The assignment is to design a “palazzo” in Aoyama. The site is located on the boundary of a “block”, which is a typical component of urban area in Tokyo. It is a transition area between low-dense social housing area and a main commercial street with high-rises standing along.
The concept of the project is to create two kinds of distinctive spaces in one building with open spaces in lower floors and private spaces in upper floors. It is designed to deal with the complex functions, which is supposed to be the key characteristic for a Tokyo palazzo. In consideration of the urban fabric, the volume continues the interface of the street in the same height with the next building. In the lower part, ward office is set to be the primary function, which can be a core to combine public functions for the community. There is a wide open shared space in the ground floor to link the two sides of the site and different functions are organized in the form of blocks to make the remaining part floating spaces. In the upper part, office and apartments act as introverted spaces showing another face of this building. Also, the apartments take the form of a patio in the middle to echo the two typical cases of palazzo nearby.
The House in Vail, CO, is proof that complexity and contradiction lead to ambiguity and richness of meaning. It consists of two different sorts of verticality: one articulated via the site context, the other contained by a sheer surface. North and south elevations are totally different, and the perception of the house from outside and inside is likewise contradictory. The scale of the roof and façade elements contributes to perceptual ambiguity- the real height is never directly revealed. Inside, depending on the height at which the observer is positioned, the house is perceived as either a tower or a small studio. By playing on this characteristic, while keeping the Tokyo context in mind, our new proposal suggests a building, divided into two parts, with mixed functions linked by an out of scale stair and a bridge that also inflates the perceived scale.
From the road, the entry is ambiguous, for there is no door in the main façade. Instead, it is located at the back. On the front left-hand side, a big stair emerges and continues along the whole site, as well as inside the building. It is the connection between the single parts of the house and its more unified surface that make it a whole. The outside is a semi-public space. Also, the way in which each external part is expressed separately does not encourage any visual connection with what is going on inside.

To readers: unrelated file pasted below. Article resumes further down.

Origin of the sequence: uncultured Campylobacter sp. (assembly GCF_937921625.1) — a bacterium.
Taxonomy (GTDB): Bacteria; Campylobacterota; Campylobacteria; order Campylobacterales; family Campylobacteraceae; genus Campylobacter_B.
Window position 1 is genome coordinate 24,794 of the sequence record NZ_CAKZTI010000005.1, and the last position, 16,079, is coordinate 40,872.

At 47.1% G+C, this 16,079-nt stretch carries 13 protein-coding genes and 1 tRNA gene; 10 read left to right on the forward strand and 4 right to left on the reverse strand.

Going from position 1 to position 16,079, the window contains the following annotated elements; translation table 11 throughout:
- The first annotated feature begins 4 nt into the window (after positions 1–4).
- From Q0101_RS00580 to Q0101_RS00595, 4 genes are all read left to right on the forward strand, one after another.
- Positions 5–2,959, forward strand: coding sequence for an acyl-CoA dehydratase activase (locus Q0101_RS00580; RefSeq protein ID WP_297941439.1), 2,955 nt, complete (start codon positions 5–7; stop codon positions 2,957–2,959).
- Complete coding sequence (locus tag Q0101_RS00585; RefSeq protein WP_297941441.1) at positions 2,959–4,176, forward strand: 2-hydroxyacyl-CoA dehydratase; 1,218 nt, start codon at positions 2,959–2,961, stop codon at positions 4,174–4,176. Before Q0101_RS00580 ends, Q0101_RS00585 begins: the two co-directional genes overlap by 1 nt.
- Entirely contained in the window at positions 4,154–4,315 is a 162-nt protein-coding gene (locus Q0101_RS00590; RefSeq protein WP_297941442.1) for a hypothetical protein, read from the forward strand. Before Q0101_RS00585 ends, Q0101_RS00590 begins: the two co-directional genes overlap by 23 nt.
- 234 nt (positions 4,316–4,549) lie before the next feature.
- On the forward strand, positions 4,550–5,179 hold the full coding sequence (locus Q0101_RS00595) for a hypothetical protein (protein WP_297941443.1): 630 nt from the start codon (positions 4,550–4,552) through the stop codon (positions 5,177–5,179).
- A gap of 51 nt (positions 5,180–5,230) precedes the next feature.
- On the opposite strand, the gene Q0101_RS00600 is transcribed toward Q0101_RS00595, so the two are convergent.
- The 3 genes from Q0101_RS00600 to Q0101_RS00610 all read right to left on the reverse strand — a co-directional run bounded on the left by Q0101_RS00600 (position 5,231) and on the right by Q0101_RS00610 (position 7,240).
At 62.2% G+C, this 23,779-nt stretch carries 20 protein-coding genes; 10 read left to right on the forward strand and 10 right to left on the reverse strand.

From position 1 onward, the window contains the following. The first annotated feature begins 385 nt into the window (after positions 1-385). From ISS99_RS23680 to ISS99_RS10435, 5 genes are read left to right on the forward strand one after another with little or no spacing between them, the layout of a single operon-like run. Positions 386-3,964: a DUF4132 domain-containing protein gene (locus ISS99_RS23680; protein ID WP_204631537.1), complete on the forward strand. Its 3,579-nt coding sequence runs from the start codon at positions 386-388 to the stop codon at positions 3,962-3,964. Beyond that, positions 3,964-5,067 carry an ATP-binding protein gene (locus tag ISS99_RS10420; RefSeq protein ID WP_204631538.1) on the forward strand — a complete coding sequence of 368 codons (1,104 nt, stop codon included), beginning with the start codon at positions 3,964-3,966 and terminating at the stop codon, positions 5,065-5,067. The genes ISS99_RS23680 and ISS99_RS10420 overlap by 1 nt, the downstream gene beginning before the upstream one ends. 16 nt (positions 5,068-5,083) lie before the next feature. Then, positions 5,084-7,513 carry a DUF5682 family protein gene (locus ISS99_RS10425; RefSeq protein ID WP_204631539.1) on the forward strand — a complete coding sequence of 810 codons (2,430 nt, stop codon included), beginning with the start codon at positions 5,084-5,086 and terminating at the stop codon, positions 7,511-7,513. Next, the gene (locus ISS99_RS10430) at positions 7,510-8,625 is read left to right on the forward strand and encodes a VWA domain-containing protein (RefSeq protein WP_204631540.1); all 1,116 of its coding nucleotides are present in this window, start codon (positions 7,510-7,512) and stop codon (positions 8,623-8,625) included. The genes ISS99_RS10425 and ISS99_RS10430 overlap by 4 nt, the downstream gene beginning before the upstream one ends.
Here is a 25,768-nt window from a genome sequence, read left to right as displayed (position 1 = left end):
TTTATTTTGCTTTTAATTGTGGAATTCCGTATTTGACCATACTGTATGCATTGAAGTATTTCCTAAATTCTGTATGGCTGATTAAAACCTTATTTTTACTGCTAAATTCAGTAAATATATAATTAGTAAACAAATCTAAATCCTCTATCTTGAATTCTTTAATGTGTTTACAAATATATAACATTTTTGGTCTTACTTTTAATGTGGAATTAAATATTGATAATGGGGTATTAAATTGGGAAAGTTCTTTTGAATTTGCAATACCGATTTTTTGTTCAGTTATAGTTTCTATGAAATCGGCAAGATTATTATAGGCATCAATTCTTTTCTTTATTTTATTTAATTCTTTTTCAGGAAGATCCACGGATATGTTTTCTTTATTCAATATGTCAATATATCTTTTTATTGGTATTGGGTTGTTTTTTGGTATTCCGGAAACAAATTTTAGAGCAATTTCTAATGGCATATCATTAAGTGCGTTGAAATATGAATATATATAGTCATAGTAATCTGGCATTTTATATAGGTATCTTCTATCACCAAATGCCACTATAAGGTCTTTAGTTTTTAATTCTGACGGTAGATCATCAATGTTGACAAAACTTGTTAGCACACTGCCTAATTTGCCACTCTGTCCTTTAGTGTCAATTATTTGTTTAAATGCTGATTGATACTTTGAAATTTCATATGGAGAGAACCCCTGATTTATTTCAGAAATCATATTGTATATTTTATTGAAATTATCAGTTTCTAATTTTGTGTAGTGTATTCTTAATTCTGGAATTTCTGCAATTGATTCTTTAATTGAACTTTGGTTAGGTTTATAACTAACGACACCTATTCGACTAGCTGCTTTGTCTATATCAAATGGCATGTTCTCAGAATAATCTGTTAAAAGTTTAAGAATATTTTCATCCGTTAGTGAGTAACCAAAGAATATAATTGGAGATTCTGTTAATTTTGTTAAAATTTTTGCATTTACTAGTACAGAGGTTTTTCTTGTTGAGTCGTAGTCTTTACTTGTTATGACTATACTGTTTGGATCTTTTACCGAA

The difference between the House in Vail and our de sign lies in the act of traversal. In the former, the occupant or visitor must decide whether to take the stairs or the bridge. The new design proposes an architectural promenade, using both these elements as a continuous passage though the site. Robert Venturi’s so-called inclusive design method has promoted our understanding of the design and its articulation.
The Palazzo in Ebisu is located in a vivid area of the city, with a walking distance from Shibuya and a numerous schools and shopping streets nearby. The conceptual idea and aim for this building is to be the heart of this area where people of different ages, ideas and profession can meet and integrate with each other and the city.
Walking from Shibuya you meet the northern short end facade of glass and bricks from where you can choose to go along the green river side or the urban street side. From Meiji Dori Street you can enter the building through two main entrances that leads through the whole building and connects the riverside with the street. This circulation through the building is also the place where people and function meets and integrate.
The main function of this building is the SOHO, small office/home office, which provide a living and working space for self employed or small companies. The idea to put many small but luxurious SOHO’s is not only to finance the building but to create a platform for young entrepreneurs to develop relationships and share ideas that could benefit the city.
The assignment is to design a “palazzo” for Tokyo in Sasazuka. The site is characterized by a large elevated expressway right in front of the building. Our design reacts to the difficult site condition by positioning a mix of functions on different levels, corresponding to the quality of that level, or lack thereof. Public, commercial spaces can be found on the ground floor, while parking space is positioned at the level of the expressway, finally, the levels above the expressway, which have the highest spatial quality, are reserved for apartments with a view.
In Tokyo, cars dispose of a complex network of domestic, local and metropolitan roadways. Our project aims to hack this system using the bike, and make every street in Tokyo more bikeable.
We first categorized different streets into types. Each type provides a different set of functions. Some are very straight and fast, easy to pursue through the city and others are more lively and narrow. Our goal is not to make all streets the same (as this often happens with bike lanes) but rather to maintain each type’s special character. The picture we had always in mind was one of a ski resort, where different slopes are marked out by different colors that identify very different experiences.